In 1830, he ran for a seat in the North Carolina House of Representatives from Randolph County, motivated in large part by a failing law practice. His major shortcoming, he had decided, was his deficiency as a public speaker. His peers at the Bar persuaded him there was no better way to improve his oratory and achieve better rhetoric than to become a member of the North Carolina General Assembly, which thrives on "talk".
He served two terms in the House, took a break from public service to build a lucrative law practice, was elected to the North Carolina Senate, and then ran twice for Congress, both times unsuccessfully.
In 1858, Worth was again elected to the State Senate, where he was made chairman of a committee to investigate the poorly-run North Carolina Railroad. He pursued this official duty so relentlessly that the president of the Railroad, formerly a good friend, challenged Worth to a duel, which Worth declined.
Worth had the unhappy duty of issuing notes and bonds to finance the State's share of its war debt. Of the some $20 million in notes authorized by the State, Worth issued $8.5 million and $5.2 million were outstanding at the end of the war. War bonds totaling more than $13 million were issued. At the end of the war, all of the State's war debt was repudiated.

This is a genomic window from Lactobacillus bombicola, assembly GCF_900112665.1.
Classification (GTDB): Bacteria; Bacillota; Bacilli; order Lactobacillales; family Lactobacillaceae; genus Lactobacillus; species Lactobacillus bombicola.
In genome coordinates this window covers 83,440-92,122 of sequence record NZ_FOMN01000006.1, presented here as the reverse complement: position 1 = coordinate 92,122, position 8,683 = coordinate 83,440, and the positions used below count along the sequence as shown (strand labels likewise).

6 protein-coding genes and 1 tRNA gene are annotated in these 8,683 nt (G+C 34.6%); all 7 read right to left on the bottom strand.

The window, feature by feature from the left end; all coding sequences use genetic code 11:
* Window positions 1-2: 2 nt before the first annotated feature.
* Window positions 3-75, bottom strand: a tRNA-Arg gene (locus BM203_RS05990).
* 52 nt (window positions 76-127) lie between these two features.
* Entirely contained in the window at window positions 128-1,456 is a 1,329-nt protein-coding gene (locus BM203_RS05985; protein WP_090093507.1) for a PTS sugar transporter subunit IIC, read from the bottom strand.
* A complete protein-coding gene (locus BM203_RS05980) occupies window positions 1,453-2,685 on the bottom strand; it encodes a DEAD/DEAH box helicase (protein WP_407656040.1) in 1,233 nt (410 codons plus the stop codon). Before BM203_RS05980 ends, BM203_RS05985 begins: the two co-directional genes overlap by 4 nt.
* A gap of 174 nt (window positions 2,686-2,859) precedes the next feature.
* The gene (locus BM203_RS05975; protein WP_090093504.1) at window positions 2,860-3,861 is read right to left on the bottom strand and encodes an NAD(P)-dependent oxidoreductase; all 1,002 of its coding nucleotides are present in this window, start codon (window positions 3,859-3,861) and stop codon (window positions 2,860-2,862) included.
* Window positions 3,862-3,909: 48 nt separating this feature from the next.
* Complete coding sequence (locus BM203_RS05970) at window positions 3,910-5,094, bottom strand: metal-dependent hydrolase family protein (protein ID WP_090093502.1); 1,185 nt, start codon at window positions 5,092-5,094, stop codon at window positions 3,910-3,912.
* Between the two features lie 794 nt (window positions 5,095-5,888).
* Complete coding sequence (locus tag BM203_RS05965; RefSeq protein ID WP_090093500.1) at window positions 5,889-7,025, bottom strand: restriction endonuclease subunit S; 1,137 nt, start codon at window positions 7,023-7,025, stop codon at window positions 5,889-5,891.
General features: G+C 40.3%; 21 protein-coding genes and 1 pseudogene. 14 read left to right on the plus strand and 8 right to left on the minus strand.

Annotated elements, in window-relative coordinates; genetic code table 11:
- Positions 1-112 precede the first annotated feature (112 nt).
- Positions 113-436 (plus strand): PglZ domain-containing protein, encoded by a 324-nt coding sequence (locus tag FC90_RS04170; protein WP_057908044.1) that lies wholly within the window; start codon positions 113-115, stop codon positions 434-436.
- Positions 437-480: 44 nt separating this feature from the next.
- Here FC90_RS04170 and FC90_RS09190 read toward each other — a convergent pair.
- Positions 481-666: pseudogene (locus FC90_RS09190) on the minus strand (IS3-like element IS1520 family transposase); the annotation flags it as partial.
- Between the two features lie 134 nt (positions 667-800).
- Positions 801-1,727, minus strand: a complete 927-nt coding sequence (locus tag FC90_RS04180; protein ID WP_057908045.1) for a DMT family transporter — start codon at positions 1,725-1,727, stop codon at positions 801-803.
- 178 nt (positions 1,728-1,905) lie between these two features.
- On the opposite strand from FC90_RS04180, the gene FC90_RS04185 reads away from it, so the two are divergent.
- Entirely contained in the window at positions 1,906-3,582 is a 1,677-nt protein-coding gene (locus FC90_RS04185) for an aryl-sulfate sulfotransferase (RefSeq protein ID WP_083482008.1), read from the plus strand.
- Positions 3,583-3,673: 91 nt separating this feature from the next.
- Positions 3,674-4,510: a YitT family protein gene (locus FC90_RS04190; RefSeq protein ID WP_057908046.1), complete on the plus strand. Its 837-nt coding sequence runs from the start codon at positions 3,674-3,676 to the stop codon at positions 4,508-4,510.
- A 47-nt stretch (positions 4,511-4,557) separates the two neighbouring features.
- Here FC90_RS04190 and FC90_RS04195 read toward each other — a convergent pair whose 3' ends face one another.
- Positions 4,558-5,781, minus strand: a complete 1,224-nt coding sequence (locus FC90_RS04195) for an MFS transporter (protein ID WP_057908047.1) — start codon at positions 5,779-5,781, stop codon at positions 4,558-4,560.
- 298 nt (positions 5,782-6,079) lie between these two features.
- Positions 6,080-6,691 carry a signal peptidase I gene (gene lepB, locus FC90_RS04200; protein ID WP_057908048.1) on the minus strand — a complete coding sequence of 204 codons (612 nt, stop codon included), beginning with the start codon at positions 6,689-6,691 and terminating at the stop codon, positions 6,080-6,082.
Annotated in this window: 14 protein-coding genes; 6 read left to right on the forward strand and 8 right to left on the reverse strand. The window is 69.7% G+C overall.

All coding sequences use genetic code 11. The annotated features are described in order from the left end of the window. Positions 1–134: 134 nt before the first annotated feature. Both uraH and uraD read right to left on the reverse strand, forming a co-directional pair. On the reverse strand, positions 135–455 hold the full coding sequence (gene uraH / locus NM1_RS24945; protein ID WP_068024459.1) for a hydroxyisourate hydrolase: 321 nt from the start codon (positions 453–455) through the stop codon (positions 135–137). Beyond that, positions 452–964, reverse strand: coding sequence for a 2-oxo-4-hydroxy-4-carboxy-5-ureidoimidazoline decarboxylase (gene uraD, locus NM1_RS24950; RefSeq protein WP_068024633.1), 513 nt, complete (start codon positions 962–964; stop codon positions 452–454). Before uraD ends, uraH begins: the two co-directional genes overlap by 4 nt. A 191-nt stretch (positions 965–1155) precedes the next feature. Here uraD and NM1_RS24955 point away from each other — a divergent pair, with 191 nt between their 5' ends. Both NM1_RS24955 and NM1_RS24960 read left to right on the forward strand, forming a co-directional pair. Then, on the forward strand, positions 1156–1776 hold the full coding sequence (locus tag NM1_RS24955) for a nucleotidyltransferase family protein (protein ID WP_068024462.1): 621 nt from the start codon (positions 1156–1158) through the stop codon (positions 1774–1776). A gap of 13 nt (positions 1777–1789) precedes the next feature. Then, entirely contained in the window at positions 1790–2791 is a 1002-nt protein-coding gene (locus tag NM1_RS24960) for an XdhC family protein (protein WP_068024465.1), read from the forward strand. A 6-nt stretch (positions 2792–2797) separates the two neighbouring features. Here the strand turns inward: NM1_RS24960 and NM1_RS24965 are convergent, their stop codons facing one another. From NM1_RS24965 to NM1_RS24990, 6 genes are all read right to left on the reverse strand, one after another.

Just before Raleigh was occupied by Sherman's conquering forces at the end of the war, Governor Zebulon B. Vance charged Worth with the duty of safeguarding the State archives, which he did by evacuating them to Company Shops in Alamance County. Worth was so highly regarded that when William W. Holden was installed as the provisional Governor, he requested Worth continue as the provisional Treasurer. Worth held that title for five months until he resigned during his campaign against Gov. Holden in a special November 9, 1865 election. Worth is the only statewide North Carolina Treasurer to become Governor.
Worth was re-elected on October 18, 1866 for a term that started Dec. 22, 1866. He won 34,250 votes (75.9%) to 10,759 votes (23.8%) for former U.S. Rep. Alfred Dockery, running on the National Union Party ticket. In both his gubernatorial campaigns, Worth emphasized that he had opposed secession and that he sought to heal state and national divisions. He expressed support for President Andrew Johnson.
The major event of Worth's second term was the state constitutional convention, held in early 1868 to draft a constitution meeting the requirements of Congress. One of Worth's major interests was to restore North Carolina to the Union. Worth was disappointed with the new constitution and refused to run for re-election on the Conservative Party ticket in the election of 1868. He did not recognize the legitimacy of that election, which William W. Holden won. Nevertheless, he wrote to Holden: "I surrender the office to you under what I deem Military duress.
Worth died 14 months after leaving office as Governor. He is buried in Historic Oakwood Cemetery.